(Image: Jackie Pal)

(Image: Jackie Pal)

Name: Ovest
Contact Info: 788 King St. W., 416-214-6161, ovest-to.com, @Ovest_TO
Neightbourhood: King West
Owner: Marco Celio, the former general manager at both Buca and Buonanotte
Chef: Sicilian-born chef Luca Stracquadanio, previously the executive chef at Terroni LA and La Bettola di Terroni in Toronto

The Food: In addition to thin-crust pizzas and truffle-strewn pastas, the debut menu at Ovest includes some interesting departures from typical trattoria fare. A nontraditional caprese salad, for example, combines tuna tartare with whipped Buffalo mozzarella and salsa verde. The swordfish carpaccio—chef Stracquadanio’s signature dish—brings thin slices of smoked fish sprinkled with slivered fennel, orange segments and white anchovies. (“I want to surprise my customers with juxtaposing elements,” says the chef.) Desserts, like the chocolate nest pictured above, are almost too pretty to eat.

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Introducing: Dandylion, a modern bistro on Queen West from former Centro chef Jay Carter

(Image: Renée Suen)

(Image: Renée Suen)

Name: Dandylion
Contact Info: 1198 Queen St. W., 647-464-9100, restaurantdandylion.com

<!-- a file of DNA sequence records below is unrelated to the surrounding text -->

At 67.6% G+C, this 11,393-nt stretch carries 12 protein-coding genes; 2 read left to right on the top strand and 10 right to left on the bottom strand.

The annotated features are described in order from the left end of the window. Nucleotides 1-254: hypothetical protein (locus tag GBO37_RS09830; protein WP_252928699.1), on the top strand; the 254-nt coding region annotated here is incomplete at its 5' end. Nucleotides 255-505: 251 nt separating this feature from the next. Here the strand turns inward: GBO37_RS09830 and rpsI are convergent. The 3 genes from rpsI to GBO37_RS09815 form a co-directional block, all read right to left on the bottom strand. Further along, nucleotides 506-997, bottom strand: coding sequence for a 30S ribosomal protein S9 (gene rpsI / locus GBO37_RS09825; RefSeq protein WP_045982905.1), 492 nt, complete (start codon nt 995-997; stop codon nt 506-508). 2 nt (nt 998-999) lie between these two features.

Neighbourhood: West Queen West
Chef/Owner: Jay Carter, who worked for 10 years under Susur Lee (first at Susur, then Lee) before becoming executive chef at Centro

The Menu: “I want people to feel nourished and revived,” says chef Carter of his debut menu. His dishes are sophisticated but not too fussy. Take, for example, an elegant confit chicken dish paired with celery root and toasted brioche crumbs, or a silky poached egg sprinkled with crunchy puffed grains (referred to on the menu as “savoury granola”). There’s no one unifying cuisine at play—Asian and European flavours show up together in a persimmon salad with sprouted black lentils and Marcona almonds, while the stark white dishes and veggie-focused plates suggest Nordic influences.

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Introducing: Wahlburgers, the new Toronto outpost of Mark, Donnie and Paul Wahlberg’s Boston burger shop

(Image: Renée Suen)

(Image: Renée Suen)

Name: Wahlburgers
Contact Info: 46 Blue Jays Way, 416-489-8922, wahlburgers.ca, @WahlburgersCA
Neighbourhood: Entertainment District
Owners: The Wahlberg brothers (Mark, Donnie and Paul), Starwood Group president Bruce Greenbeerg, Metropolitan Hotels president Henry Wu and Difference Capital executive chairman Michael Wekerle.
Chefs: Executive chef Paul Wahlberg and head chef Vincent Leung, who’s also the chef de cuisine at Luckee next door

The Food: Beef and turkey patties are grilled-to-order and piled high with veggies, bacon strips and condiments (including chef Paul’s secret-recipe “Wahl sauce,” which is pretty similar to Thousand Island.) Non-burger options include hot dogs, salads, grilled cheeses and a seared-chicken sandwich named after Donnie’s wife Jenny McCarthy.